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2 Responses

  1. This is a really nice entry and raises so many thoughts, not least about the relationship between food and time and the rituals of eating. Part of the reason why we don’t think about eating is because, well, we don’t think about eating. I never take time for proper lunches, for instance, but eat, hunched over my desk, reading or typing. At night, if tired, we eat in front of the television. Since Sophia, though, we make a point of dinners en famille, with candles and it feels like having recovered some “lost” time with each other. (Do you know Margaret Visser’s Rituals of Dinners, by the way?)

    I am betraying some ignorance here, but what is the difference between the slow food movement and the sort of ethical “locavore” shopping that you’re doing? Is slow food to do with genetically modified food? I suppose I could google it, but I suspect your answer might be better informed…

  2. What is the difference between ‘slow food’ and being a locavore? Good question… I’ll have to think about that for a minute.

    OK, let me take a stab at differentiating. These are very similar concepts but the philosophical emphasis is different. Slow food is a movement that started in Italy in the 1980s. It’s about maintaining local cuisine and culture, about enjoying food, about slowing down, tasting and enjoying, about community and pleasure. So I’d say the focus is as much on cooking and enjoying as anything else. I suspect slow food allows non-local ingredients if that makes the recipe better, but I’m not 100% certain of that. I’ll have to ask some slow food types I know. When I attended a party hosted by the president of the local chapter of the slow food movement, the food was fantastic and based predominantly on locally available items in season. But I’m fairly certain it was not 100% local.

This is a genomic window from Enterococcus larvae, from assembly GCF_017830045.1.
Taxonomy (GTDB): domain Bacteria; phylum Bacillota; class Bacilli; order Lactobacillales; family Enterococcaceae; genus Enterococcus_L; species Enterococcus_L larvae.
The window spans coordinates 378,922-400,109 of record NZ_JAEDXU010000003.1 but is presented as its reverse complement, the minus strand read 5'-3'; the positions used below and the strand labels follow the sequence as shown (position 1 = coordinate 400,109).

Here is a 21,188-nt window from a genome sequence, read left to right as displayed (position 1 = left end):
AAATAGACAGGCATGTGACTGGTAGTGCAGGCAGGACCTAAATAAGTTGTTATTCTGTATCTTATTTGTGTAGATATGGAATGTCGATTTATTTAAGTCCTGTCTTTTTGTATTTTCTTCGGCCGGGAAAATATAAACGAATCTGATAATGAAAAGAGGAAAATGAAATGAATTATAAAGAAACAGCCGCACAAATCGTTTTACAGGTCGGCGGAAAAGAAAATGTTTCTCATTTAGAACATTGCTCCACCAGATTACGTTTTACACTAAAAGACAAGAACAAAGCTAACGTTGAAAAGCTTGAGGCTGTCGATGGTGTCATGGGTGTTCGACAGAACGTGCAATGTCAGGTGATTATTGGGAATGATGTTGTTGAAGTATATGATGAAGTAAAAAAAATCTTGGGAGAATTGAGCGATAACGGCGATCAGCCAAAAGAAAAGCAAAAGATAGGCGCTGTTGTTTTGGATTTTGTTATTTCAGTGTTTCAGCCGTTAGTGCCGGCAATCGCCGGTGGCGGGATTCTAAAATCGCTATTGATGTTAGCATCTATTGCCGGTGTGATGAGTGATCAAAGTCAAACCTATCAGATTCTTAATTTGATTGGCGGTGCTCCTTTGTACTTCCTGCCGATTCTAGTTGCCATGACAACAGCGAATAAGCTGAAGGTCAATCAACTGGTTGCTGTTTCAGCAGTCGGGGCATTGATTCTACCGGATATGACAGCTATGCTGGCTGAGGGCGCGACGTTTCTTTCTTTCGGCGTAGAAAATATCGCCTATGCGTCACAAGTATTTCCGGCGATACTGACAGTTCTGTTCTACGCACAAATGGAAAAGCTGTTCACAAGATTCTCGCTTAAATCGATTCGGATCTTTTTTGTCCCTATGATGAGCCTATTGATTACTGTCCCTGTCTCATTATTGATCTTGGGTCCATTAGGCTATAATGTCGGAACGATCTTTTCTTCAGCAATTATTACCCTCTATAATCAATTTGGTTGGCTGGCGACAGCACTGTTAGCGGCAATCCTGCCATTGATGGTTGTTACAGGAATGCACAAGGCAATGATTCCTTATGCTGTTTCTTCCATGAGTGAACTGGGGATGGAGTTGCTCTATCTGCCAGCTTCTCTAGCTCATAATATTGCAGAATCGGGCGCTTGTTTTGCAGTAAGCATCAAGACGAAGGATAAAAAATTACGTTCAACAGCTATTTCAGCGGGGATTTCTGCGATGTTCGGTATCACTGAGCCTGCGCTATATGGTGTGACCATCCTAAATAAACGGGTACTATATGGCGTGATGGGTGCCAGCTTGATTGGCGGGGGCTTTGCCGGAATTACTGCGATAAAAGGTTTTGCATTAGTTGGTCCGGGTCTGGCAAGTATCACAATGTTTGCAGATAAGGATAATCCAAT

Being a locavore is more about focusing on where your food comes from than how you prepare it. As I am not much of a chef, I would have to say that I’m much more of a locavore than a slow foodie. I prepare my food based on simplicity and ease, not culture, tradition and creativity. Most slow foodies would probably be horrified by what I do with what is in my fridge and pantry. But it is virtually 100% local, as that is what is important to me.